ARIZONA NEWS

Mark Kelly, Martha McSally affirm their support of gun rights

Oct 6, 2020, 9:16 PM
Democratic challenger Mark Kelly, left, arrives to debate U.S. Sen. Martha McSally, R-Ariz., right,...

Democratic challenger Mark Kelly, left, arrives to debate U.S. Sen. Martha McSally, R-Ariz., right, at the Walter Cronkite School of Journalism in Phoenix, Ariz., Tuesday, Oct. 6, 2020. (Rob Schumacher/The Arizona Republic via AP, Pool)

(Rob Schumacher/The Arizona Republic via AP, Pool)

PHOENIX – During Tuesday’s debate, incumbent Republican Senator Martha McSally and Democratic challenger Mark Kelly affirmed they both support gun rights for Arizonans and are working to make sure guns don’t end up in the wrong hands.

“Law abiding citizens deserve to keep their ability to defend their family and defend their own lives, and that’s what’s at stake right now,” McSally said during the debate.

Touting herself as the voters’ “Second Amendment Senator,” she noted that there needs to be additional mental health support and funding for schools to bolster security to keep students safe from gun violence.

McSally said the background check system for guns doesn’t work as it should. She also pointed to her support of the Fix NICS Act, which was a federal law in 2017 that applies penalties to government agencies for not reporting criminal to the National Instant Criminal Background Check System.

“We’ve had shootings where people should’ve been in the system, but instead they passed a background check” McSally said.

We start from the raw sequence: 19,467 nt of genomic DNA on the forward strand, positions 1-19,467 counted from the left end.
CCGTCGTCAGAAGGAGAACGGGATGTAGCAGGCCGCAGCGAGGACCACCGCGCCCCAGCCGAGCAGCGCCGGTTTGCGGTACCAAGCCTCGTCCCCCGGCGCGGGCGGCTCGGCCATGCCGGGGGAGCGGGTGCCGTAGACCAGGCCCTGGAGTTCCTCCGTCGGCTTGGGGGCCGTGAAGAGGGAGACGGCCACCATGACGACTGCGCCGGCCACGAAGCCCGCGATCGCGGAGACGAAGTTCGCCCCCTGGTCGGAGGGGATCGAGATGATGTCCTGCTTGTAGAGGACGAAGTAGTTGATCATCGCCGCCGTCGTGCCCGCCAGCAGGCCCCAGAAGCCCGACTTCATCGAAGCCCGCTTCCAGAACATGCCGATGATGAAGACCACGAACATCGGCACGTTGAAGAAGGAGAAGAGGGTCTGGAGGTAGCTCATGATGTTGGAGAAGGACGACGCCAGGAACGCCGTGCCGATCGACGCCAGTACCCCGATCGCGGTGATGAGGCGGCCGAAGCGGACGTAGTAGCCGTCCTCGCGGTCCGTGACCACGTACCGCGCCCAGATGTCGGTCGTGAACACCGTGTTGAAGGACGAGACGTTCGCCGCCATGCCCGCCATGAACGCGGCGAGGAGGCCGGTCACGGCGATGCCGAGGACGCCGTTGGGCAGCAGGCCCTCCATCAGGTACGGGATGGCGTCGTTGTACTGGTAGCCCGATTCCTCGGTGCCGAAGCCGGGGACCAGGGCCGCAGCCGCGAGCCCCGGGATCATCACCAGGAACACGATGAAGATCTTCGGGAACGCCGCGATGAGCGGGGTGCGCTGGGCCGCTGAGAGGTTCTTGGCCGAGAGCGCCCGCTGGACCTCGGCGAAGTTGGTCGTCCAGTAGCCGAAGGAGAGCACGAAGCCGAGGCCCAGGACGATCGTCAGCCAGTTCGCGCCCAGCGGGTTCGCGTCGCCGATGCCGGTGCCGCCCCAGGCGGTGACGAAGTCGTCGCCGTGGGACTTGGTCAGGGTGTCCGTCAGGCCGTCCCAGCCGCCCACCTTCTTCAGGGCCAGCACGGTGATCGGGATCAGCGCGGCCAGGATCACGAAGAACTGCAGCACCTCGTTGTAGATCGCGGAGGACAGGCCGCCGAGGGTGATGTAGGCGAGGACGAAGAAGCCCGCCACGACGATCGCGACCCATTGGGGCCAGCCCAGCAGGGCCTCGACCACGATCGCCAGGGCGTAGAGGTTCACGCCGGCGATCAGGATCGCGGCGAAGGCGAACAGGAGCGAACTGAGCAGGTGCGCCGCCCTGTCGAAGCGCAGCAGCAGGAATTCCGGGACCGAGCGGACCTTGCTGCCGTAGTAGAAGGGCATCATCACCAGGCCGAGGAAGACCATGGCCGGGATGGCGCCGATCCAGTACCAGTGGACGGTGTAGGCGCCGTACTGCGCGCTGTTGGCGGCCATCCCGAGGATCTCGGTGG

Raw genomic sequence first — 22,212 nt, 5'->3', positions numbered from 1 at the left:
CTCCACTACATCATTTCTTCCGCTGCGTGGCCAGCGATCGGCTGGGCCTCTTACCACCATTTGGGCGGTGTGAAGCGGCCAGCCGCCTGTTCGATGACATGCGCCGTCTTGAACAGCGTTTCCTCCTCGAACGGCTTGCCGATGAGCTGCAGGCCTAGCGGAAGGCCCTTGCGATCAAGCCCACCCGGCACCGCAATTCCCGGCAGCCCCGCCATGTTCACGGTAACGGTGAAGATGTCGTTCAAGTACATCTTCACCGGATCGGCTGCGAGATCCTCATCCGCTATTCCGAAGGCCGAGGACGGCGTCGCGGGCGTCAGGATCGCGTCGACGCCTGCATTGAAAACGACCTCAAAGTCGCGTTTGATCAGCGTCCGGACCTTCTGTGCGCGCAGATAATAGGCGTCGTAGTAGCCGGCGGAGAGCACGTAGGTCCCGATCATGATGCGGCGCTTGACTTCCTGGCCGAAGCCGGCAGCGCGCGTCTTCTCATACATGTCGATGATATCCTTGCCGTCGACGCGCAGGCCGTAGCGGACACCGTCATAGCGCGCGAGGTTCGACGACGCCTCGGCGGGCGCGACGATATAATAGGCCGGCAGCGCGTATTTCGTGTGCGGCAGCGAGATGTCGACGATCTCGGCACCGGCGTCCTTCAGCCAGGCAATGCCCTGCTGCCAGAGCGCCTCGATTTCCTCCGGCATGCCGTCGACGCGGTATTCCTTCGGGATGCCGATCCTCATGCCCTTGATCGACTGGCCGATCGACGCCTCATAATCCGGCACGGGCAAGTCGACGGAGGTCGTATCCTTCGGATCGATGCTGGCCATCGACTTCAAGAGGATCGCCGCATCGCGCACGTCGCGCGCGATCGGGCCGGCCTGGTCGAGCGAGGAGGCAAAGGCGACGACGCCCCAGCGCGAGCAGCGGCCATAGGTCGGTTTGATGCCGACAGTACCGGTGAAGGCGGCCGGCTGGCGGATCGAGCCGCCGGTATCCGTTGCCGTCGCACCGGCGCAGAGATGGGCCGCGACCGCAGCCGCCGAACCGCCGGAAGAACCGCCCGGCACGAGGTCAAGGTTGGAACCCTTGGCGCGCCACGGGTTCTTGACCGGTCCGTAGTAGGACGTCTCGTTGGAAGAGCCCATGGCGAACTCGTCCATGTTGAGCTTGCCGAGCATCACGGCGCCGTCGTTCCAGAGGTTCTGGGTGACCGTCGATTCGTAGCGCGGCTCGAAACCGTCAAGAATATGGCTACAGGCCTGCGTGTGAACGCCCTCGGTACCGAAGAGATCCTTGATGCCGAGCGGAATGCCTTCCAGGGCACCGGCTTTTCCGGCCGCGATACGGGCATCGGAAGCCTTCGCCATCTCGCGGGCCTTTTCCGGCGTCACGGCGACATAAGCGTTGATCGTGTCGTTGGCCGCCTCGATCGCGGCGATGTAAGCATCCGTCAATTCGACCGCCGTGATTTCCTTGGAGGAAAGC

Meanwhile, Kelly said there are common sense gun laws that can allow Americans to keep their rights but also ensure guns don’t wind up in the wrong hands.

“These are common sense things that most Arizonans support,” Kelly said.

Kelly’s wife, Gabby Giffords, suffered a traumatic brain injury when she was shot in the head in Tucson in 2011. She underwent months of treatment in the ICU and Kelly said she still goes to physical and speech therapy.

Following the shooting, Kelly and his wife founded Giffords, an organization that works to help communities be safer from gun violence.

“I’m a supporter of the Second Amendment, I’m a gun owner,” Kelly said. “Our rights and traditions are so important. The Second Amendment is so important, but we can never let a bunch of kids in the classroom get killed and think there’s nothing we can do about it.”

Kelly argued there are common sense things that can be done like red flag laws, which allow law enforcement of family members to petition the court to temporarily take away firearms from a person who could be a danger to themselves or others, and background checks for all gun sales.

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Mark Kelly, Martha McSally affirm their support of gun rights